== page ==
I cannot even begin to describe how I felt – angry, embarassed, pained? It was a myriad of emotions that left my head spinning as I struggled to find the words to handle the situation. My poor grandfather had heard my son exclaim how bored he was coming to visit his great grandfather. Needless to say, I had long words with Aristotle about his behaviour. Although I could easily avoid such situations in future by visiting my grandfather when Aristotle is occupied elsewhere – at school or my MIL’s, for example – I felt that this was important for him in many ways, in particular, learning to be kind to the elderly and just learning to be patient. Besides, my grandfather clearly lives for these moments when the boys visit him – how could I deprive him of their company even if it is unwilling?

Well, okay, to be fair to Hercules, he is usually very pleasant. There have been really heartwarming moments of watching him interact with my grandfather that make the pain of Aristotle’s poor behaviour all worthwhile.

I digress… even though we can tell our children how they are expected to behave, unless they actually have to endure the experience of behaving as expected, all it will be is only an idea. It is exactly the same when your child promises you the sun, the moon, and all the stars in order to have a much desired toy only to fail to deliver on his promise because the reality of having to fulfill it is suddenly so much more daunting than it was when he was making the promise. I guess what I’m saying is that some lessons in life need to be experienced in order to be learned.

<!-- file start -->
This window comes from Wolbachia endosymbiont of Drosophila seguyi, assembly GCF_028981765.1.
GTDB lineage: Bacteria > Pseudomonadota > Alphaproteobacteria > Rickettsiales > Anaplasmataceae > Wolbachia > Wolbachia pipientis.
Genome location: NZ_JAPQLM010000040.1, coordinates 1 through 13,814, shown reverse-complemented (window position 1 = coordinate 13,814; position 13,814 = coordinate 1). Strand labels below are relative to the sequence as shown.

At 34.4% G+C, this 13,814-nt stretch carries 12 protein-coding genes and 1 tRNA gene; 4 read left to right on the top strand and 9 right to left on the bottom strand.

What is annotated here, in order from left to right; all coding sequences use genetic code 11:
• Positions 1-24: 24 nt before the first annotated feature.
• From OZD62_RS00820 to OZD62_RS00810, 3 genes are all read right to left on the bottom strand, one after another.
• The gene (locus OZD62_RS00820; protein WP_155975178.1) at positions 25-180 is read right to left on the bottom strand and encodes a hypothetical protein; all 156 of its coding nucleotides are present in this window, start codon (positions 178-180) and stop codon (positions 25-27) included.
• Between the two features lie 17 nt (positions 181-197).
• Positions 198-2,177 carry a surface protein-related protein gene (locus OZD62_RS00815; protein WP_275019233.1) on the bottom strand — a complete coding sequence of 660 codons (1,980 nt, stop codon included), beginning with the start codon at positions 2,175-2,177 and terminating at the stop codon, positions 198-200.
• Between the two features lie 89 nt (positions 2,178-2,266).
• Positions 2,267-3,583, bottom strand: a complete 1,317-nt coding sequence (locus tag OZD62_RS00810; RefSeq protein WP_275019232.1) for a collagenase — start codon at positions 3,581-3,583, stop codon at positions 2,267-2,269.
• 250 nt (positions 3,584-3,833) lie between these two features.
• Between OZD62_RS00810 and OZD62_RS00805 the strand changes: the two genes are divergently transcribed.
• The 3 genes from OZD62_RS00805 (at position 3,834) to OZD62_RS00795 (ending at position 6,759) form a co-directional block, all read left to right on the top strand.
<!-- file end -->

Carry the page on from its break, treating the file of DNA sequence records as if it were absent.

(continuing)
Published by Shen-Li

SHEN-LI LEE is the author of “Brainchild: Secrets to Unlocking Your Child’s Potential”. She is also the founder of Figur8.net (a website on parenting, education, child development) and RightBrainChild.com (a website on Right Brain Education, cognitive development, and maximising potentials). In her spare time, she blogs on Forty, Fit & Fed, and Back to Basics.

One thought on “Learning Through Experience: How do you Teach Your Child to Put Others Before Himself?

  1. It’s a very interesting question you discuss and I think the answer is not obvious at all. There are really two opposing ways – do you constantly try to make them learn their needs are not the most important needs in the world by overriding them? Or do you actually act as a self-less role model and let them become mellow and caring and considerate by being so yourself? And this could mean you as a parent putting your own needs second and take your child’s needs seriously (as if we mothers needed even more of that 😉 ).
    I’ve opted for the latter approach, I do believe that by being very considerate and caring and really trying to understand what my child’s needs are, they don’t become spoiled but instead they learn what it means to be considerate and can use their parents as a role model. It is often children who are handled roughly and who are told to toughen up who later don’t show sensitivity towards others. I can’t back this up with Greek philosophy unfortunately ;-), but it’s my experience as a psychologist.